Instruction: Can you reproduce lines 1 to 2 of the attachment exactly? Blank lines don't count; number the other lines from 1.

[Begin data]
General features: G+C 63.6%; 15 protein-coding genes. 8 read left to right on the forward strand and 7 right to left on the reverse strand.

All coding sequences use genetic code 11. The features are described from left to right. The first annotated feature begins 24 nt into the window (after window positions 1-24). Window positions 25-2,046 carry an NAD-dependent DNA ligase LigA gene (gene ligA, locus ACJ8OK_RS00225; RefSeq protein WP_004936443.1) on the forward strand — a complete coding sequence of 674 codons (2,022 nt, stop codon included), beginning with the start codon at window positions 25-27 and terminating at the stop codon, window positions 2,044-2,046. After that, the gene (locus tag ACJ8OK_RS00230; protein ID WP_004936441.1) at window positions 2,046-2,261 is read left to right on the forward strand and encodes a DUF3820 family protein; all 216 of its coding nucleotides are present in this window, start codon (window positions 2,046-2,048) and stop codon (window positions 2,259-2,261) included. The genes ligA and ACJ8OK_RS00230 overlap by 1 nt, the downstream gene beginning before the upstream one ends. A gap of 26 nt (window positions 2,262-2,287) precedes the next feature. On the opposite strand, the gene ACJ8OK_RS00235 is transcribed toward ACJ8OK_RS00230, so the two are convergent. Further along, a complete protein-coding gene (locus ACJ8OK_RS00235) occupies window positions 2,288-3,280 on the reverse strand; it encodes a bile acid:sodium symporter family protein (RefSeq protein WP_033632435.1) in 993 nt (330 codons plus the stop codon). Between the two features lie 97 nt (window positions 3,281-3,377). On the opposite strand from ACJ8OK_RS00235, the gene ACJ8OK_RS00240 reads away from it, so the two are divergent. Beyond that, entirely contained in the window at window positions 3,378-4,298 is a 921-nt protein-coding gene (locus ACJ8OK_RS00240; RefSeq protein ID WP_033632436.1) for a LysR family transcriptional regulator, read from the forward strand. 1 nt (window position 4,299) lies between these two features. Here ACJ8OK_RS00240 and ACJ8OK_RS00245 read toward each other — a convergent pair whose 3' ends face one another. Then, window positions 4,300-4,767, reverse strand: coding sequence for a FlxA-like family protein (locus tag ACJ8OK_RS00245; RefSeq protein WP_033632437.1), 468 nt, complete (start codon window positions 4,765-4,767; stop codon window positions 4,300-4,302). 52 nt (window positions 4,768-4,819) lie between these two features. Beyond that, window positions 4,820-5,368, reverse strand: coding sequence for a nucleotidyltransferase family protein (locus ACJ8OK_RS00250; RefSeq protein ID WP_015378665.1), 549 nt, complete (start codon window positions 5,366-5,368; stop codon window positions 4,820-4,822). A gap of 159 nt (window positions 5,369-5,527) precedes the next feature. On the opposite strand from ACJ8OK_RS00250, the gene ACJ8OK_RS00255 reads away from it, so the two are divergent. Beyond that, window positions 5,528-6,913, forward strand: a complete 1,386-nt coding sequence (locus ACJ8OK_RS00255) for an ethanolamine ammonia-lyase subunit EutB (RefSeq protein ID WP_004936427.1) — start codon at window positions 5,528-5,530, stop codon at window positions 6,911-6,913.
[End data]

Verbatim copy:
General features: G+C 63.6%; 15 protein-coding genes. 8 read left to right on the forward strand and 7 right to left on the reverse strand.

All coding sequences use genetic code 11. The features are described from left to right. The first annotated feature begins 24 nt into the window (after window positions 1-24). Window positions 25-2,046 carry an NAD-dependent DNA ligase LigA gene (gene ligA, locus ACJ8OK_RS00225; RefSeq protein WP_004936443.1) on the forward strand — a complete coding sequence of 674 codons (2,022 nt, stop codon included), beginning with the start codon at window positions 25-27 and terminating at the stop codon, window positions 2,044-2,046. After that, the gene (locus tag ACJ8OK_RS00230; protein ID WP_004936441.1) at window positions 2,046-2,261 is read left to right on the forward strand and encodes a DUF3820 family protein; all 216 of its coding nucleotides are present in this window, start codon (window positions 2,046-2,048) and stop codon (window positions 2,259-2,261) included. The genes ligA and ACJ8OK_RS00230 overlap by 1 nt, the downstream gene beginning before the upstream one ends. A gap of 26 nt (window positions 2,262-2,287) precedes the next feature. On the opposite strand, the gene ACJ8OK_RS00235 is transcribed toward ACJ8OK_RS00230, so the two are convergent. Further along, a complete protein-coding gene (locus ACJ8OK_RS00235) occupies window positions 2,288-3,280 on the reverse strand; it encodes a bile acid:sodium symporter family protein (RefSeq protein WP_033632435.1) in 993 nt (330 codons plus the stop codon). Between the two features lie 97 nt (window positions 3,281-3,377). On the opposite strand from ACJ8OK_RS00235, the gene ACJ8OK_RS00240 reads away from it, so the two are divergent. Beyond that, entirely contained in the window at window positions 3,378-4,298 is a 921-nt protein-coding gene (locus ACJ8OK_RS00240; RefSeq protein ID WP_033632436.1) for a LysR family transcriptional regulator, read from the forward strand. 1 nt (window position 4,299) lies between these two features. Here ACJ8OK_RS00240 and ACJ8OK_RS00245 read toward each other — a convergent pair whose 3' ends face one another. Then, window positions 4,300-4,767, reverse strand: coding sequence for a FlxA-like family protein (locus tag ACJ8OK_RS00245; RefSeq protein WP_033632437.1), 468 nt, complete (start codon window positions 4,765-4,767; stop codon window positions 4,300-4,302). 52 nt (window positions 4,768-4,819) lie between these two features. Beyond that, window positions 4,820-5,368, reverse strand: coding sequence for a nucleotidyltransferase family protein (locus ACJ8OK_RS00250; RefSeq protein ID WP_015378665.1), 549 nt, complete (start codon window positions 5,366-5,368; stop codon window positions 4,820-4,822). A gap of 159 nt (window positions 5,369-5,527) precedes the next feature. On the opposite strand from ACJ8OK_RS00250, the gene ACJ8OK_RS00255 reads away from it, so the two are divergent. Beyond that, window positions 5,528-6,913, forward strand: a complete 1,386-nt coding sequence (locus ACJ8OK_RS00255) for an ethanolamine ammonia-lyase subunit EutB (RefSeq protein ID WP_004936427.1) — start codon at window positions 5,528-5,530, stop codon at window positions 6,911-6,913.